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Jim Cook | terimccarthyblahblahblog

Jim Cook

Posted by admin in June 21st, 2010
Published in prayer, Uncategorized, War

I hate war. I know! I just did a blog on not saying hate, but I do HATE war. (See my post “The War Less Traveled” October 14 and 15, 2008). I mean who doesn’t? Right? Warmongers—I guess they don’t hate war.

Afghanistan. When I was there in 2003 I felt that the US had done the right thing to free the Afghan people from the Taliban. But it got weird. It got messy. There was hope in the hearts and minds of the Afghan people in 2003, but in 2006 not so much. The conditions had really deteriorated in three years and I knew then that the US hadn’t hit hard enough, fast enough and thoroughly enough. Conditions in 2006 were dangerous and most of the people I met didn’t hold out any hope at all— not for their personal futures, or for the future of their country. I love Afghanistan so this harsh reality hit hard.

On June 17th I flew from my comfy little home in Lenexa, Kansas, and headed to Lithuania. My layover was in Atlanta, Georgia. The good old Atlanta airport ain’t the worst place in the world to have a layover. It’s fairly clean as airports go and there’s a lot to do, see and there’s food. I was just there twice last month on layovers.

But on Thursday, June 17th, things were different. Everywhere I looked in every terminal I went to there were US soldiers in desert camouflage. Tall soldiers; short soldiers; medium sized soldiers. Young and not so young; male and female; black, white, Hispanic and Asian. Hundreds, maybe thousands of them. As I waited for my plane to board I sat in Terminal E and forced myself to look at each and every soldier’s face that passed me by. They were on phones, they were drinking coffee, some bought neck pillows at the airport travel store for their journey ahead. Still others were on pay phones against a far wall or listening to IPods resting in the uncomfortable airport chairs.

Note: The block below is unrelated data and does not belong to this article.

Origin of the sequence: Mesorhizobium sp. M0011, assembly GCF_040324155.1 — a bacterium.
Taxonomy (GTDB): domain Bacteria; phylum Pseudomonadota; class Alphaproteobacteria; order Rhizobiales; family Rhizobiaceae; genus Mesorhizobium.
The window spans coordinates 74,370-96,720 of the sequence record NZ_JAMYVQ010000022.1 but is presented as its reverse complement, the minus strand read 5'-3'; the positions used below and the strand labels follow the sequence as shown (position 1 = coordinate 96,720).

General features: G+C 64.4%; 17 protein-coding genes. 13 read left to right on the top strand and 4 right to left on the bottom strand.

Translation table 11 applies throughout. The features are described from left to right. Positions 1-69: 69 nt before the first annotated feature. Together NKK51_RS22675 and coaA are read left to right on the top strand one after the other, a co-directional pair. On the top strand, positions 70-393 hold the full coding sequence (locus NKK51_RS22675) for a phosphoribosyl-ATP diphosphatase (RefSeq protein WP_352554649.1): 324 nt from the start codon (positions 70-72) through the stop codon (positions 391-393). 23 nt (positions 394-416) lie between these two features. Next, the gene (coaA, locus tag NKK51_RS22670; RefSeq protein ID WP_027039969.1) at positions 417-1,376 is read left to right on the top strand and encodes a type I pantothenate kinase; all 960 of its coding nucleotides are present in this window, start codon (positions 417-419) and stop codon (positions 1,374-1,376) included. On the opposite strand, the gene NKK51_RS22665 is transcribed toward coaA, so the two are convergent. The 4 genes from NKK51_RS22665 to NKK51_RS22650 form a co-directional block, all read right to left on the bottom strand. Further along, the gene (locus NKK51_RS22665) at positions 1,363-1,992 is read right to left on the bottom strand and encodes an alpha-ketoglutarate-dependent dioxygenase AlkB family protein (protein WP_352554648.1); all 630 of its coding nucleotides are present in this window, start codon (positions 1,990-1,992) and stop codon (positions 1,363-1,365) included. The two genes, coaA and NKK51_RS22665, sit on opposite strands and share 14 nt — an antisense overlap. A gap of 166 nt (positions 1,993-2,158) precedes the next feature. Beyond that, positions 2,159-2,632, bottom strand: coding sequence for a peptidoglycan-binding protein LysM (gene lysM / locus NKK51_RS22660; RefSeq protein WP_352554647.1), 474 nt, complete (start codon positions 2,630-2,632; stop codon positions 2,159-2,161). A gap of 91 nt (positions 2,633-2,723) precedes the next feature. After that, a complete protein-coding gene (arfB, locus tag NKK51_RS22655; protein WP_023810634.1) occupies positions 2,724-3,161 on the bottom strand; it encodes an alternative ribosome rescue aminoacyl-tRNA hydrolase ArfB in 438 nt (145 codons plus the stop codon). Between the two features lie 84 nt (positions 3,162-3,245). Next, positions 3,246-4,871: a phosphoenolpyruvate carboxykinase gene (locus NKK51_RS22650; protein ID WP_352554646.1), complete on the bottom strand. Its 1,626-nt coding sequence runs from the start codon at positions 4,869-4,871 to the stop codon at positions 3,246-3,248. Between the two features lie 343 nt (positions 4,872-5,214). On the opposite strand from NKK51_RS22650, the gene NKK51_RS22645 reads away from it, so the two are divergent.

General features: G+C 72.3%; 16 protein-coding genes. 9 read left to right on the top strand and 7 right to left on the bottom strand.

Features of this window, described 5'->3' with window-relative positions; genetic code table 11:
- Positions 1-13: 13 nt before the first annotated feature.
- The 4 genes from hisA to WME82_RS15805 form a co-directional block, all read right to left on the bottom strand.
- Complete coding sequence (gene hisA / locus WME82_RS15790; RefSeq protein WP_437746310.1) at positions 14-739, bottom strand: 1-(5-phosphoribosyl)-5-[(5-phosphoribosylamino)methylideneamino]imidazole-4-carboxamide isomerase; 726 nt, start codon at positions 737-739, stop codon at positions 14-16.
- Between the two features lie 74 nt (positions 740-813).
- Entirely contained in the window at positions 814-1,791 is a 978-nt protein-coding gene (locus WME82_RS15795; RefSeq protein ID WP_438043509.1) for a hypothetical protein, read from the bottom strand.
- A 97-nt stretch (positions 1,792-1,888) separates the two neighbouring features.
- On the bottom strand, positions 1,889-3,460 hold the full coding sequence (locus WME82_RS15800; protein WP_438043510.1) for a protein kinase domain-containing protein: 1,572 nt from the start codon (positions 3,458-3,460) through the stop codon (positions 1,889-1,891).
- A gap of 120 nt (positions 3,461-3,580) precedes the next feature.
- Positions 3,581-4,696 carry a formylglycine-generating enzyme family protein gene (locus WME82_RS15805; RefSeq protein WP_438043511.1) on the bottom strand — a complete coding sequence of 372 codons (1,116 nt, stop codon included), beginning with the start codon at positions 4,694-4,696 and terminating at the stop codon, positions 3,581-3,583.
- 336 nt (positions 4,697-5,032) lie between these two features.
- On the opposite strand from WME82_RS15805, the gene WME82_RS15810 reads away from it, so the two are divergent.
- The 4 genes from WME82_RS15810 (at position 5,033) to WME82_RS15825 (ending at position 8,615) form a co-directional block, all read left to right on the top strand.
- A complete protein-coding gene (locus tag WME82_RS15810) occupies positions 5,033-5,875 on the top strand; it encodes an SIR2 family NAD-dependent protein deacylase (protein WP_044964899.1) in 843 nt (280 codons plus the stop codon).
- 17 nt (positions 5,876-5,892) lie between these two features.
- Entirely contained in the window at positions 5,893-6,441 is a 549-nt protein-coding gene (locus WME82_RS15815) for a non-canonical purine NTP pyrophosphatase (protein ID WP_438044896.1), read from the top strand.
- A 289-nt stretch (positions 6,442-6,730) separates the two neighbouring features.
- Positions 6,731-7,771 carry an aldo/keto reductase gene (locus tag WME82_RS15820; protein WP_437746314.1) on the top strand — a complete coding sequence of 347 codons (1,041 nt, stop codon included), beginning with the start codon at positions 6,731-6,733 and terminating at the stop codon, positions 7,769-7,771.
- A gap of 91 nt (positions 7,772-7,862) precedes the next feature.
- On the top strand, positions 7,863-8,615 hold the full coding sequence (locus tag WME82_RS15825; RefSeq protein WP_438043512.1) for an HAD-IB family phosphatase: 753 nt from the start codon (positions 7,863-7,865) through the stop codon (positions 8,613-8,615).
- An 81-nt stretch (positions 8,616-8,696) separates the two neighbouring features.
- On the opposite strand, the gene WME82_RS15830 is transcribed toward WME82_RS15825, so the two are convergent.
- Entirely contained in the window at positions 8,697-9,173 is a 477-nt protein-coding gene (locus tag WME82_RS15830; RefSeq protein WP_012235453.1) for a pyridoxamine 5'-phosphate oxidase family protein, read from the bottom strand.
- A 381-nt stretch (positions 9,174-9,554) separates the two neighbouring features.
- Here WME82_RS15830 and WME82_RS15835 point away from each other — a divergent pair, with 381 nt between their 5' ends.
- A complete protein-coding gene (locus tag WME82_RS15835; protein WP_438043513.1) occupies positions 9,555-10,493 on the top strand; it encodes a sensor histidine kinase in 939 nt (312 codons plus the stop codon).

Most were in groups or clusters of three, but the older ones, officers I assume, were most often alone. All had backpacks and military boots and patches revealing some mysterious military code telling who they belonged to, what they did, symbols of their vocation.

One beautiful young man sat across from me in the waiting area at gate E16. He pulled out his cell phone for one last call, one last good-bye. I tried not to listen and I wanted to give him his privacy so I turned to the side and pretended to read.

“I’ll be home Thanksgiving honey. Don’t worry. Everything is gonna be fine. We’ll do something fun when I get back and this is my last tour so things will finally get back to normal.”

I wish you could’ve seen this guy. He was extremely handsome, so young, and bright and shiny. He had a very clear, or clean, look about him. He said his final goodbyes to his sweetheart and closed the phone.

He sat there for a moment rubbing his eyes. Quiet.

Finally I leaned forward and I asked, “Where are you heading?”

“Afghanistan,” he replied, “for the fourth time. This is my last tour.”

“What part of Afghanistan?” I asked.

“Kandahar,” he replied. And my heart sank. If Afghanistan was a hurricane, Kandahar would be the eye of the storm. “I was in Kabul last time, but this time they’re sending me to Kandahar.”

“I’ve been there,” I said.

“Really? To Afghanistan? Did you serve?”

“No. I was with a UNESCO project in 2003 and then again in 2006.”

“Me? 2003. 2004. 2006 and now this time. It’s gotten worse, didn’t you think so? In 2006?”

“Yes,” I said. “I do think it was worse.”

He told me how discouraged the troops are. He said they feel they are fighting a war that is not to be won. He told me how the Afghans are fearful and just looking for whoever will feed them. The government over there is corrupt. The folks back home have lost hope and now the public doesn’t support this nightmare of a war.

“We’re fighting a very unpopular war and dying for something no one really cares about anymore,” he said. “The Afghans hate us, the Taliban is out to destroy us, the Afghan government is looking for anyone that will give them a handout and we’re stuck in the middle risking our lives for a war that everyone knows we can’t win.” The words stung. The truth sometimes does that.

His eyes were filled with pain. He teared up. I teared up. We sat there for a moment and I just looked at him wishing I had the right thing to say. So I asked something no one should ever ask a soldier, “How do you feel about going back?”